John Donne and "Pseudo Martyrs"

Portrait of John Donne

For this week’s series of Treasures from Woodstock Theological Library, we highlight our copy of Pseudo-Martyr: Wherein Out of Certain Propositions and Gradations, This Conclusion is Evicted. That Those Which Are Of Romane Religion in this Kingdome, May and Ought To Take the Oath of Allegeance  written by the celebrated English poet, John Donne. Donne wrote Pseudo-Martyr when he was 38 and it was his first published work issued in 1610. Our copy is pictured below.

Front Page of Psuedo Martyr


Donne, a former Catholic, converted to the protestant Church of England at age 19. His family, however, were Roman Catholics who had been persecuted and tortured for their beliefs. His maternal grandfather, John Heywood, went into exile and his stepfather, Richard Rainsford, his mother’s third husband, was imprisoned for refusing to take the Oath of Allegiance. Thus, as Olga Valbuena writes in her article “Casuistry, Martydom, and the Allegiance controversy in Donne’s Pseudo Martyr*: “Behind Donne's pained memory of his family's suffering lies a cold sympathy for those who actively seek persecution when the state offers subjects a way to avoid it through formal compliance with its oaths and acts” (50). Valbuena reiterates this point when she says:

As a former Catholic and descendent of martyrs, John Donne knew all too well the disabilities attendant on the profession of militant Catholicism. But the font of experience that made him wary of an unreflective Catholic martyrdom also made him preternaturally resistant to the absolutist impulse that offered. (53)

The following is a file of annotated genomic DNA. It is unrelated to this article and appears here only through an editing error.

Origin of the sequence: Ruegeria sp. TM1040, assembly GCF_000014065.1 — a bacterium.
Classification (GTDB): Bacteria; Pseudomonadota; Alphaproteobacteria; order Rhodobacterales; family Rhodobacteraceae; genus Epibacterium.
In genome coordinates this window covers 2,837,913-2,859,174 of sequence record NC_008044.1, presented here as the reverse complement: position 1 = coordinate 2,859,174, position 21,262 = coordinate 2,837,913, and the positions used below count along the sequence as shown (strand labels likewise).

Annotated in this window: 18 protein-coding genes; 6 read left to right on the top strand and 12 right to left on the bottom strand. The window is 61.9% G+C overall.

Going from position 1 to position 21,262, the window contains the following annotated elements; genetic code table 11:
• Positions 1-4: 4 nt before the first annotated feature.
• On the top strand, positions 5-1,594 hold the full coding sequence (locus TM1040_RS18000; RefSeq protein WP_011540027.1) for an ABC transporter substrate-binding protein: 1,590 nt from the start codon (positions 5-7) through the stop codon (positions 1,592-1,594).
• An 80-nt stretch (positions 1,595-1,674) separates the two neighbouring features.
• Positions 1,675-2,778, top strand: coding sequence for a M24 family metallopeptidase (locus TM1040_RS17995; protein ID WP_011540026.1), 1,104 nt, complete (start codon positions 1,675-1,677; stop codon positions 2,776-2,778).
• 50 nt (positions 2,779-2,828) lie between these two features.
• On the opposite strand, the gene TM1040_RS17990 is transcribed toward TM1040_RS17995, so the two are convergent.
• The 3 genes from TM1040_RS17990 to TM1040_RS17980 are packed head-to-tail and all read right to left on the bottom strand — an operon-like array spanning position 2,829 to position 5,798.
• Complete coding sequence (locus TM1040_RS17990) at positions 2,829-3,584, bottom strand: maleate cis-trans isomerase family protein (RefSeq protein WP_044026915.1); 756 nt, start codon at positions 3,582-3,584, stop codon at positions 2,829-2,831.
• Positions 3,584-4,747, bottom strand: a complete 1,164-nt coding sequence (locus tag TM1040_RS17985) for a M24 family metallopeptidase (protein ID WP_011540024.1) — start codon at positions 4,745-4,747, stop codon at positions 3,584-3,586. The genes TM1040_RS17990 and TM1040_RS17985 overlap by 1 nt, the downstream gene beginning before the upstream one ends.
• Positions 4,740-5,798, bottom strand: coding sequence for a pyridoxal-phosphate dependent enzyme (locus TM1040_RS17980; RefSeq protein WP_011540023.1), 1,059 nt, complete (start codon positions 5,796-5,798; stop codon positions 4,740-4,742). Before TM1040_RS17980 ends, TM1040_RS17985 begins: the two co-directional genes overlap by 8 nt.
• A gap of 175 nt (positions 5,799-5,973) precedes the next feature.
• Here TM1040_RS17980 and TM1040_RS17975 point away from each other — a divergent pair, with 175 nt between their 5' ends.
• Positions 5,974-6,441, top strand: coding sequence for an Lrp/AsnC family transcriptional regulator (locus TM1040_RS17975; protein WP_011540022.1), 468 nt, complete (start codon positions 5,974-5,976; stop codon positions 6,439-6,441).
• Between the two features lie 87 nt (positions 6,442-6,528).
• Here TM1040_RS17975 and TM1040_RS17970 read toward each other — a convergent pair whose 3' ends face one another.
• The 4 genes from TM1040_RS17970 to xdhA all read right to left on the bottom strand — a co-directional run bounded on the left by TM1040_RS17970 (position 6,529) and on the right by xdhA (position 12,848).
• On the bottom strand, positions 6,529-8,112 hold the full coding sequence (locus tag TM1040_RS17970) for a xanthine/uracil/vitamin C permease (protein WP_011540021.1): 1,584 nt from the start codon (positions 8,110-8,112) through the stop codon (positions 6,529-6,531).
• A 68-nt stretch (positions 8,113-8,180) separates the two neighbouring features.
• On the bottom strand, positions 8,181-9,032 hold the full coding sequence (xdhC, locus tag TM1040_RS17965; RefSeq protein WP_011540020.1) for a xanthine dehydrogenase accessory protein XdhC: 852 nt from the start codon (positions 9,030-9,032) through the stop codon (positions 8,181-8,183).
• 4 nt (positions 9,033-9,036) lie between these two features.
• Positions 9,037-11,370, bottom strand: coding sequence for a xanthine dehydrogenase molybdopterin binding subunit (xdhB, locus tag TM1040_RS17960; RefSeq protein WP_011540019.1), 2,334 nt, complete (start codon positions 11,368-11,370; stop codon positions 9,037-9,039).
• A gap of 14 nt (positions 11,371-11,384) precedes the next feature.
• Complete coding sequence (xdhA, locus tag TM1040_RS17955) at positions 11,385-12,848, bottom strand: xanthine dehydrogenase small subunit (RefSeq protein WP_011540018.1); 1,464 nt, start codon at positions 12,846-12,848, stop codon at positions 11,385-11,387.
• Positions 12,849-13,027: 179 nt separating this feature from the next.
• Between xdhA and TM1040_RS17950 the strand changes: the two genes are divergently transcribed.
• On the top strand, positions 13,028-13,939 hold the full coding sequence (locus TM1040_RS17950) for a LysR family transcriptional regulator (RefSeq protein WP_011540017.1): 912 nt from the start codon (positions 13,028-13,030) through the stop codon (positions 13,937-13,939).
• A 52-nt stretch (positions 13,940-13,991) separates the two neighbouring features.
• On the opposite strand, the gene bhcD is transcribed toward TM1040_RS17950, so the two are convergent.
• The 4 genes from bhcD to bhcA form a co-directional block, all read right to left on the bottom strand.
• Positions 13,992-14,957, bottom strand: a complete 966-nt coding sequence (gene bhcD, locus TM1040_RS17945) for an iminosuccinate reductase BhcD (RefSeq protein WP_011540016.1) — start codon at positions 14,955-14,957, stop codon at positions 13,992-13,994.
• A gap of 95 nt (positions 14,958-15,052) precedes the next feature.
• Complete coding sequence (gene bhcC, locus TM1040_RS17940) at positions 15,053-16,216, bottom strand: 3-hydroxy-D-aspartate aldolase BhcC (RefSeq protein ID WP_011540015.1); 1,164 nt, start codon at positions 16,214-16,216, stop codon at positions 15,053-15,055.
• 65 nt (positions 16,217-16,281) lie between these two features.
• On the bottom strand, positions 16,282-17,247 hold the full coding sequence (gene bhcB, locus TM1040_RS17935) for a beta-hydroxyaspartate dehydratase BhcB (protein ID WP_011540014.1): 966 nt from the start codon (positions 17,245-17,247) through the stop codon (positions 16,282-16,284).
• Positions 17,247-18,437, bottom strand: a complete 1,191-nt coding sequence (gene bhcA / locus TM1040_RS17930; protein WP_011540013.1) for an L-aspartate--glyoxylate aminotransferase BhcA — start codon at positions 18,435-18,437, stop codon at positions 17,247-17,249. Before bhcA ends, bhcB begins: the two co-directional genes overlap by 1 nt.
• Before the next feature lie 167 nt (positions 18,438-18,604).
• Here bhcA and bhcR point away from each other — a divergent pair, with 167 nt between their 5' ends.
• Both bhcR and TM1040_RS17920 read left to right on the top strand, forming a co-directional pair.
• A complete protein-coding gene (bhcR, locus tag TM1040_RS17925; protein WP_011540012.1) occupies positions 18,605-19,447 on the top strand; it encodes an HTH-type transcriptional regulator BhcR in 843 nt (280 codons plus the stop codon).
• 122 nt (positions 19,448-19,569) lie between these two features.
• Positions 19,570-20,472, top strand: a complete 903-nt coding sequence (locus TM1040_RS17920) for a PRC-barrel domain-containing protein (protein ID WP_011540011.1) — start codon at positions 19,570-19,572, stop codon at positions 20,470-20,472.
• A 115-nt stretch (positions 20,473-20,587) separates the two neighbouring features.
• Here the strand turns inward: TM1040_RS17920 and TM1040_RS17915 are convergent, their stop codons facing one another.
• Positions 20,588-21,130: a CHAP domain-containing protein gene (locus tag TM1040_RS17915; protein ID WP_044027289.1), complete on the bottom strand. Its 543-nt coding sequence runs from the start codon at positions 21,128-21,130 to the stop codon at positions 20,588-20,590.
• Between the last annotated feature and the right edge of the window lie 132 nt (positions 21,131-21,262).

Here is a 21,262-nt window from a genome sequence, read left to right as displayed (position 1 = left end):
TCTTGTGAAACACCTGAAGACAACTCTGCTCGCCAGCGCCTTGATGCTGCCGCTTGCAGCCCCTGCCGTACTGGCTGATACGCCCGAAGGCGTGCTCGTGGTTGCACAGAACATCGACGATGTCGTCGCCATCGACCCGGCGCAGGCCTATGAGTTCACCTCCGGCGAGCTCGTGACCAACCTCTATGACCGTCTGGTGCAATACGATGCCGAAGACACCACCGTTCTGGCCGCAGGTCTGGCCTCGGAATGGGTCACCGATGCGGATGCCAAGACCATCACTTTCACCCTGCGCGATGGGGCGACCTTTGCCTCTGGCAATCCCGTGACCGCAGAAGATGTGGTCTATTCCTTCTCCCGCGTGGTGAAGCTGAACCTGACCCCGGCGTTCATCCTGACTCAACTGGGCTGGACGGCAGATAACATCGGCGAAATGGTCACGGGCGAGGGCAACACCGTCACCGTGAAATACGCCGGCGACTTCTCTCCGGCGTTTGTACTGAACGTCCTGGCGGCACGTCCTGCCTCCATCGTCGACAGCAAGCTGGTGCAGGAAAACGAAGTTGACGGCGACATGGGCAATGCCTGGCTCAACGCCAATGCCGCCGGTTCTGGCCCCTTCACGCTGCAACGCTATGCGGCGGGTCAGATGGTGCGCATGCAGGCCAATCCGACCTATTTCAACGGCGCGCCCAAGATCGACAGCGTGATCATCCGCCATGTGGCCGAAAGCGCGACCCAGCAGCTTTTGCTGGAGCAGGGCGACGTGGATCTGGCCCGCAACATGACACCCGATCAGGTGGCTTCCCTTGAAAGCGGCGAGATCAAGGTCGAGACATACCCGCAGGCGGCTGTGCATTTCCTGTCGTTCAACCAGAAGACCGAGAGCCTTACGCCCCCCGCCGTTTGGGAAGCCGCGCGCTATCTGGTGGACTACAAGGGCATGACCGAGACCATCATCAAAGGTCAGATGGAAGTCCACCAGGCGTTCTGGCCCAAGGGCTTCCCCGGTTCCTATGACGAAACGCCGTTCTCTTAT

So, in his Pseudo-Martyr, Donne attempts to situate the phenomenon of martyrdom as an act which was necessary to the persecuted Christians of the Early Church. Whereas the ancient Roman laws dictated that Christians and their practice were forbidden on pain of death, in 17th century England, the Oath of Allegiance, could be construed as a political allegiance and not necessarily one that might preclude a commitment to Catholicism, or to the Christian faith itself. Donne expresses this not only in the prose of his Pseudo-Martyr but also poetically. These lines from Satire III, underscore this conviction:


Keep the truth which thou hast found; men do not stand

In so ill case here, that God hath with his hand

Signed kings blank-charters to kill whom they hate,

Nor are they vicars, but hangmen to Fate.

Fool and wretch, wilt thou let thy soul be tied

To man's laws, by which she shall not be tried

At the last day?


If you can't visit the Woodstock Theological Library to see the Pseudo-Martyr in person, you can view our digitized copy on Digital Georgetown.

Written by Amy Phillips


* Published in Religion & Literature, vol. 32, No. 2 (Summer 2000), pages 49-80